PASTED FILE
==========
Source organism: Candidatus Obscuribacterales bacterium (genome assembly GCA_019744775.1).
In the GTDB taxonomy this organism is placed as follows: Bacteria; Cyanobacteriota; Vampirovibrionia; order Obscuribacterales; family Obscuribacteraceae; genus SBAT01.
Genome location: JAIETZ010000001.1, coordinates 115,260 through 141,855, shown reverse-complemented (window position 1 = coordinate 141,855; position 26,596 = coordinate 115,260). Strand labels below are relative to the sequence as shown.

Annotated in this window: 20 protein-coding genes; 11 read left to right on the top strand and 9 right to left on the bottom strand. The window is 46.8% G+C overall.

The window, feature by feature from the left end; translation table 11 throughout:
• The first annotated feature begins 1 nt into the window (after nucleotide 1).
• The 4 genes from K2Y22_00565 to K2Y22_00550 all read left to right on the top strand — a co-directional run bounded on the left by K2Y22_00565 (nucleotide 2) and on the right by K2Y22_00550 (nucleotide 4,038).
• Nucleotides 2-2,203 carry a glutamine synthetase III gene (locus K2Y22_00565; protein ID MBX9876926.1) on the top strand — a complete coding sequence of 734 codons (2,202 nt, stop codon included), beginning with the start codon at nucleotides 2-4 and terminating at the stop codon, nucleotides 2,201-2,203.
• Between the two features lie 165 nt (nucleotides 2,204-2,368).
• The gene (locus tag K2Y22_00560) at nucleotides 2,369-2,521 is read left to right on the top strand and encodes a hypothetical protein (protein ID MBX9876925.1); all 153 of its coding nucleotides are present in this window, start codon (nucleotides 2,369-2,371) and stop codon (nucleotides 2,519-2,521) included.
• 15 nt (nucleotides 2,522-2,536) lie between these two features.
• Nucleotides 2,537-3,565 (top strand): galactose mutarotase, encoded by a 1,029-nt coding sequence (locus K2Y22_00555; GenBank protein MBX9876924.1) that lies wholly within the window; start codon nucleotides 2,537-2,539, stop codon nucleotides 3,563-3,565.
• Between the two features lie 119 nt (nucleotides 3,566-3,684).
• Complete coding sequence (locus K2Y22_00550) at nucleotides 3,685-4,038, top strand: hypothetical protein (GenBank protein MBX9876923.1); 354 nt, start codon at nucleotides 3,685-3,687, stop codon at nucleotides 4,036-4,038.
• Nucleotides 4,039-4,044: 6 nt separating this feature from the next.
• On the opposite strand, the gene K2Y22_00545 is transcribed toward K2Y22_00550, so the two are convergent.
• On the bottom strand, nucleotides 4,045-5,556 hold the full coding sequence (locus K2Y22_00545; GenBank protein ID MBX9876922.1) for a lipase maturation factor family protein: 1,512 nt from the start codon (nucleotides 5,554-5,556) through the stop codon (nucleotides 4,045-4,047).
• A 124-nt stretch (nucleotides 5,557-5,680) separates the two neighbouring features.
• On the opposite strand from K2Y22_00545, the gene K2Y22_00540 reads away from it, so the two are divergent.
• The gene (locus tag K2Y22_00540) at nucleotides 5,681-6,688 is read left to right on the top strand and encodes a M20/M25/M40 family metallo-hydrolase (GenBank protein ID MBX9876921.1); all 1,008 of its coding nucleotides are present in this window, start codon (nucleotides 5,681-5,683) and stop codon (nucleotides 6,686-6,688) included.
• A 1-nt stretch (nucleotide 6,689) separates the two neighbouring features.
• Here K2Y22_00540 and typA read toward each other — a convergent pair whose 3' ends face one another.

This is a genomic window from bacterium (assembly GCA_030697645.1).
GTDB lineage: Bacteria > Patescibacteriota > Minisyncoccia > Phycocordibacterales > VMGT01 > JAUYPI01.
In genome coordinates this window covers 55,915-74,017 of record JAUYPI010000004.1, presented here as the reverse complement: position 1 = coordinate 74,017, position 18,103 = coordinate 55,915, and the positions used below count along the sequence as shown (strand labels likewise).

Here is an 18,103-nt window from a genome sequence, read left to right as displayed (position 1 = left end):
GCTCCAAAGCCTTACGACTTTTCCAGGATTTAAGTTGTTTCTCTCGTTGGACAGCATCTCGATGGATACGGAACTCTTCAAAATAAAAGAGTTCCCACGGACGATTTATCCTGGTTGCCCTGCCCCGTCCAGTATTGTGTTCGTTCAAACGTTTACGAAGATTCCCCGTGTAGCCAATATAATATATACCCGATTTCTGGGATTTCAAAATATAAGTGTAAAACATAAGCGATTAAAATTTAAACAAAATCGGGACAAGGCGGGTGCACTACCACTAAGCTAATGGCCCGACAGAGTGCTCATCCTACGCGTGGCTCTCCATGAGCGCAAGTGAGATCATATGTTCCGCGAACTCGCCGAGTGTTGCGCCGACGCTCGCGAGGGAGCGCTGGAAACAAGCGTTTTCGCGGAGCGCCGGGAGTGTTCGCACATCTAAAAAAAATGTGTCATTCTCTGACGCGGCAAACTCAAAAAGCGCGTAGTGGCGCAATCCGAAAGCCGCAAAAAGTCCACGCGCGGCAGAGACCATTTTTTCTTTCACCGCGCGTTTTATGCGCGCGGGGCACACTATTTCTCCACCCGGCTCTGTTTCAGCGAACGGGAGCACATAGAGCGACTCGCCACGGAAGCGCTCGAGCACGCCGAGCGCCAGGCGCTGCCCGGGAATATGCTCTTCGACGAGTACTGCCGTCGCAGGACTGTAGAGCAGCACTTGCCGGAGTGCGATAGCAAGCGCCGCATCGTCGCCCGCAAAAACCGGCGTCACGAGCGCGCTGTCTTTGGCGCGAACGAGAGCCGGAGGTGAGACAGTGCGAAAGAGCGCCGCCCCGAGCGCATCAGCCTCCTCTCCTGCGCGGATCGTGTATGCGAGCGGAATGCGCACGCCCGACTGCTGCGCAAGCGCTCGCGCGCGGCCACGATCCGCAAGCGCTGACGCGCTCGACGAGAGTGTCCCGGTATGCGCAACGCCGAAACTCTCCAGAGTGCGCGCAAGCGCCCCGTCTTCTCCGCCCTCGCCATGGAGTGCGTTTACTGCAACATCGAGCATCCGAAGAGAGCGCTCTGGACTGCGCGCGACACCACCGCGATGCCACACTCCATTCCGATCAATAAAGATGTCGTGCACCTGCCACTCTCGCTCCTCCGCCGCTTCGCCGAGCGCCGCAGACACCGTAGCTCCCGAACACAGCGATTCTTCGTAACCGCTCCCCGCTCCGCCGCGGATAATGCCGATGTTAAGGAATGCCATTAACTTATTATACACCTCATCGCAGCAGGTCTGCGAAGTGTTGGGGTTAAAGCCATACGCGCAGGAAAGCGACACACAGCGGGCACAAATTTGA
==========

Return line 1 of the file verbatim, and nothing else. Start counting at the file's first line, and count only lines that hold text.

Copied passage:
Source organism: Candidatus Obscuribacterales bacterium (genome assembly GCA_019744775.1).